Saturday, 13 July 2013

Rear-Adm R A J Montgomerie


Robert Archibald James Montgomerie was born at Rothesay, Isle of Bute, on 11 September 1855.

HMS Immortalité

In 1872 he was appointed Sub-Lieutenant in the screw-frigate HMS Immortalité , part of a detached squadron under Admiral Lambert.  The London Gazette of 19 June 1877, takes up the story:
At 3.10 on the morning of the 6th April, 1877, the Immortalité, being under all plain sail, moving 4½ knots with the wind, two points abaft the starboard beam, the port gangway look-out reported a man overboard, who proved to be Thomas Hocken. Mr Montgomerie, who was on the bridge, working a star meridian altitude at the chart table, on hearing the cry, ran over to the lee side, saw the man in the water, and jumped after him. He made for Hocken, asking if he could swim, to which Hocken answered "Yes, sir," but did not seem to be moving vigorously. Mr Montgomerie then got hold of him, hauled him on his back, and towed him to where he supposed the life-buoy would be, but seeing no relief, he told Hocken to keep himself a float while he took his clothes off. While he was in the act of doing so, Hocken, evidently sinking, caught hold of him by the legs, and dragged him down a considerable depth. Mr Mongomerie, however, succeeded in getting clear, and swam to the surface, bringing the drowning man with him. Hocken was now insensible, and too great a weight to support any longer, and finding that his only chance of saving himself was to leave Hocken, Mr Montgomerie reluctantly gave up the hope of saving him, and struck out for the ship. In the meantime the ship's course was stopped, and two boats were lowered, by one of which Mr Montgomerie was picked up. The latitudes in which the occurrence took place abound with sharks; and though there was a half-moon, the sea was sufficiently disturbed to render small objects, even boats, difficult to discern. Had not Mr. Montgomerie been a most powerful swimmer, he would have had little chance of life.

Albert Medal (Sea),
2nd Class
For this action, Montgomerie was awarded the Albert Medal (Sea), Second Class, the Silver Medal of the Royal Humane Society and, later, the RHS's Stanhope Medal for the most gallant rescue during the year.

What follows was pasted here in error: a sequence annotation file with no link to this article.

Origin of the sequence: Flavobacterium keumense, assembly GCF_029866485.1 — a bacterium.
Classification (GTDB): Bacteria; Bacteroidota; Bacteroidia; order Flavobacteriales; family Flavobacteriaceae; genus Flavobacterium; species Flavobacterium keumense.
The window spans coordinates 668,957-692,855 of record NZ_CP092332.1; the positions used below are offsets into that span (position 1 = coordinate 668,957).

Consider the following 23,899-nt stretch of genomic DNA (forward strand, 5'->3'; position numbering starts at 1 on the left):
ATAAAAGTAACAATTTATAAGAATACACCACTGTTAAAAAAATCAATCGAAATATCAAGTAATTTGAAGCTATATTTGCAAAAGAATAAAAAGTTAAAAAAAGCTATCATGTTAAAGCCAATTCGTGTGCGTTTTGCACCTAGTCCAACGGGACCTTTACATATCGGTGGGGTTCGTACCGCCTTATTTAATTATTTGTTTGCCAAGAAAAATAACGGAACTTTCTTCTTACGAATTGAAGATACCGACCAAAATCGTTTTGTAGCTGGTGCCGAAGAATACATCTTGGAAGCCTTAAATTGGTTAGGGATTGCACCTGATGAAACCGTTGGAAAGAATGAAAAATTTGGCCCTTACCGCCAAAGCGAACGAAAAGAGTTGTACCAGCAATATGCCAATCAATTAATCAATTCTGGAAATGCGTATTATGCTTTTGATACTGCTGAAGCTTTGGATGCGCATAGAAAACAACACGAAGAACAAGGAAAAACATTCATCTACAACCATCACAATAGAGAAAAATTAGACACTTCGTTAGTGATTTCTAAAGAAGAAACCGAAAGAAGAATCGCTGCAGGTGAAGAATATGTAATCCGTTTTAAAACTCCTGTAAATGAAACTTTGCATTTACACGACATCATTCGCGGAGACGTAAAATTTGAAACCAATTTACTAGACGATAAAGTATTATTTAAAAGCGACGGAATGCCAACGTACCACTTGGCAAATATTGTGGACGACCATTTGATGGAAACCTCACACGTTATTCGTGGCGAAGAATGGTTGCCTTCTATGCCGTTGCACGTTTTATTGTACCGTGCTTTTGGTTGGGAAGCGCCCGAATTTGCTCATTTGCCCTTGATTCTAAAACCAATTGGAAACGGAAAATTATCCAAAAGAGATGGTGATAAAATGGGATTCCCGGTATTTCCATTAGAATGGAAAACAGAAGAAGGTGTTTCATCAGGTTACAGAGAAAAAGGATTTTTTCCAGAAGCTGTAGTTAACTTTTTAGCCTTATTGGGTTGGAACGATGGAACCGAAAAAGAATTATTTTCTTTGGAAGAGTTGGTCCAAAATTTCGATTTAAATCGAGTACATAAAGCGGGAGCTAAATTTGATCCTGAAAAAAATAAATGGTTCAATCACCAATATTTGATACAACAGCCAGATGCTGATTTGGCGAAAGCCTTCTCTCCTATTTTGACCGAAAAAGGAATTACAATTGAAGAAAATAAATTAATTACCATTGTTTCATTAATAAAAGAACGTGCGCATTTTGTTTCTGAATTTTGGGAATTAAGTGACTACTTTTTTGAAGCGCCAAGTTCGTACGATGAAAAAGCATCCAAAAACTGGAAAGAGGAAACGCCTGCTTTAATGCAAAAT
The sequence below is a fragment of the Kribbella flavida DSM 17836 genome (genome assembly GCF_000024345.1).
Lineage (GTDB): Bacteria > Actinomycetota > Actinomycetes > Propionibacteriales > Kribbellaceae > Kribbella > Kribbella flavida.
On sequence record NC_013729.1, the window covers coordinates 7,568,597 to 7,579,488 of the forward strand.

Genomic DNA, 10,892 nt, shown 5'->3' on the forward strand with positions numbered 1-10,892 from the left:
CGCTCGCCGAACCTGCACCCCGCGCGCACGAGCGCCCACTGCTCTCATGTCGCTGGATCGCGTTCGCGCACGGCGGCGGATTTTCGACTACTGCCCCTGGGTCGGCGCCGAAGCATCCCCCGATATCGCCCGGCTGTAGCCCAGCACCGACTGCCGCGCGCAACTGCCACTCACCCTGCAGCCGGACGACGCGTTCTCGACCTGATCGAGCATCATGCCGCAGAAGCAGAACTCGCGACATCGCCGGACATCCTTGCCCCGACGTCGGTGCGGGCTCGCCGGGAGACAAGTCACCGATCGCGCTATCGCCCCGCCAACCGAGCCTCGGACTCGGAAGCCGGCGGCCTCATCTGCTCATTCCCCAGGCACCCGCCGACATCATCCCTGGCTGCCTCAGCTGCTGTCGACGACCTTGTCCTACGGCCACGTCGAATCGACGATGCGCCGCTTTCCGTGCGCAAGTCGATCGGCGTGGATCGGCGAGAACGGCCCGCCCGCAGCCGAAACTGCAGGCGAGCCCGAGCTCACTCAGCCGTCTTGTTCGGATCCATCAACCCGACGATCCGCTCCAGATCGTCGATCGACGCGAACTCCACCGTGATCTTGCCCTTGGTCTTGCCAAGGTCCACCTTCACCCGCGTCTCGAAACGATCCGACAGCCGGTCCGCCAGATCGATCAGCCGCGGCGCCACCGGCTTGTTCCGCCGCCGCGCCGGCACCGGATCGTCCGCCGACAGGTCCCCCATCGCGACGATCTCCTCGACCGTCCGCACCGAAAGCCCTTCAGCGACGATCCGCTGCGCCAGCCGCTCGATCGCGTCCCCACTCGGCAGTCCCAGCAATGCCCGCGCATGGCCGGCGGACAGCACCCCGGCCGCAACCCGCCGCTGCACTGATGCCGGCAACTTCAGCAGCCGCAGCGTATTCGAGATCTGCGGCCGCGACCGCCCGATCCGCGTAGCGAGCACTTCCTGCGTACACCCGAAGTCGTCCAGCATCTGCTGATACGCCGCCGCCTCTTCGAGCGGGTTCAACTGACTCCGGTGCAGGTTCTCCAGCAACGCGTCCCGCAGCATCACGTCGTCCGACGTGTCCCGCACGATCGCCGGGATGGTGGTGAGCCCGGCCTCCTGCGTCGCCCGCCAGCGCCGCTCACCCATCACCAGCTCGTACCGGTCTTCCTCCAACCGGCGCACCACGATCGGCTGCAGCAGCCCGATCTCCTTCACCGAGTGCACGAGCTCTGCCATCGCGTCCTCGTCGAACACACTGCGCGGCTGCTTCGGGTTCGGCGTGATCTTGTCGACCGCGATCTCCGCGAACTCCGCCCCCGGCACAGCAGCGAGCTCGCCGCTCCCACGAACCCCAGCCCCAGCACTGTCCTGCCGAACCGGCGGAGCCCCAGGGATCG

In 1878 he was promoted to the rank of Lieutenant on the Royal Yacht Victoria and Albert; Commander in 1887 and Captain in 1894.  He was given command of the cruiser HMS Bonaventure in 1898, the battleship Prince George in October, 1900 and the cruiser Charybdis in 1901.
 
He was promoted Rear-Admiral in 1905, commanding Torpedo Boat and Submarine Craft Flotillas. In 1907 he became Rear-Admiral (D) in the Channel Fleet. He resigned in January 1908 following a dispute with the Admiralty over fuel allowances for training.  

In 1886 he married Aletha Marian Charrington, daughter of Spencer Charrington MP.  They had one son, Maj Victor Robert Montgomerie Charrington OBE of the Life Guards.  Admiral Montgomerie died on 1 September 1908.

Memorial to Admiral Montgomerie in Hundson Parish 
Church, Hundson, Herts
Made from the oak and gunmetal of HMS Caledonia, built in 
1802 and one of the Training Ships under his command 1904-5

Medals

Stanhope Medal
Order of the Bath - Commander (CB), 1892
Order of St Michael and St George - Commander (CMG), 1904
Royal Victorian Order - Commander (CVO), 1907
Albert Medal (Sea), 2nd Class, 1877
Egypt Medal (1882-89)
Khedive's Star (1882)

Royal Humane Society Silver Medal, 1877
Royal Humane Society Stanhope Medal, 1877

4 comments:

  1. Fascinating as ever sir!

    ReplyDelete
  2. That Albert Medal shown........is the First Class in Gold.

    ReplyDelete
    Replies
    1. Thanks for pointing that out - I've replaced the image with a Bronze.

      Delete

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